What Are Nonfastidious Bacteria?
Nonfastidious bacteria are able to grow without special nutritional supplements or conditions applied to agar growth plates. These types of bacteria are contrasted by fastidious bacteria, which grow and replicate more slowly and require special nutritional additives to agar plates and even, in some cases, special atmospheric conditions in order to thrive.
An example of nonfastidious bacteria is the Staphylococcus species. Staphylococcus species can grow in nutrient-sparse environments and can survive in a wider temperature range than many fastidious bacteria. Another example of a nonfastidious bacteria is Streptococcus, which easily lyses red blood cells in agar and obtains nutrients from the burst cells.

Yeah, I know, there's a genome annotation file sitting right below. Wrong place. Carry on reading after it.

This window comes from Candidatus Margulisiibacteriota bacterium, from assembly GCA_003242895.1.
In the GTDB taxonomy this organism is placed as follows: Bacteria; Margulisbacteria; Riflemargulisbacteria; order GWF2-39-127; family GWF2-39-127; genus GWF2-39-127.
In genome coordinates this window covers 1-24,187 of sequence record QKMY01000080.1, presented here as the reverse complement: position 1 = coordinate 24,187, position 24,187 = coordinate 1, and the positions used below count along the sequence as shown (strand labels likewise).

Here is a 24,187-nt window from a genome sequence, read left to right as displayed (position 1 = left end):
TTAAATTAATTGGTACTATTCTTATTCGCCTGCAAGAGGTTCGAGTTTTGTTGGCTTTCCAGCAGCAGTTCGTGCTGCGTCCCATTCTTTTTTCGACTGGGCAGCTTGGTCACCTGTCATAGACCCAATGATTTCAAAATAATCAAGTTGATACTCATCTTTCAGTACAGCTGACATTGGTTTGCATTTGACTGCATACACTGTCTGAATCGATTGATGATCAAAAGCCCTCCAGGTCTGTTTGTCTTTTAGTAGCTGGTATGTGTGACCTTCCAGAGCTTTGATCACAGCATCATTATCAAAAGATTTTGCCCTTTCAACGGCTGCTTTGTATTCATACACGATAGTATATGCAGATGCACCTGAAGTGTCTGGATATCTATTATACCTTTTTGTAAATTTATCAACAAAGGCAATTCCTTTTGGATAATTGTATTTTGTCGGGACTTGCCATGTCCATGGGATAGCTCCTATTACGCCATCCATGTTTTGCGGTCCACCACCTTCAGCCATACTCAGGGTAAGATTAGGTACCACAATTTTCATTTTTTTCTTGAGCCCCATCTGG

An example of fastidious bacteria is Neisseria gonorrheae, which needs hemolyzed blood added to agar plates because the bacteria are unable to lyse red blood cells and release blood nutrients on their own. Another example of fastidious bacteria is the Campylobacter species, which cannot tolerate the amount of oxygen present in normal air. Optimum campylobacter growth requires a specific temperature range and increased levels of carbon dioxide to grow.
Campylobacter is an example of a microaerophile, which means it requires a small amount of oxygen to grow. Other bacteria will not grow in the presence of oxygen and are called anaerobes. Several nonfastidious bacteria, such as Staphylococcus, are facultative anaerobes, meaning they can grow if oxygen is present and if oxygen is not present.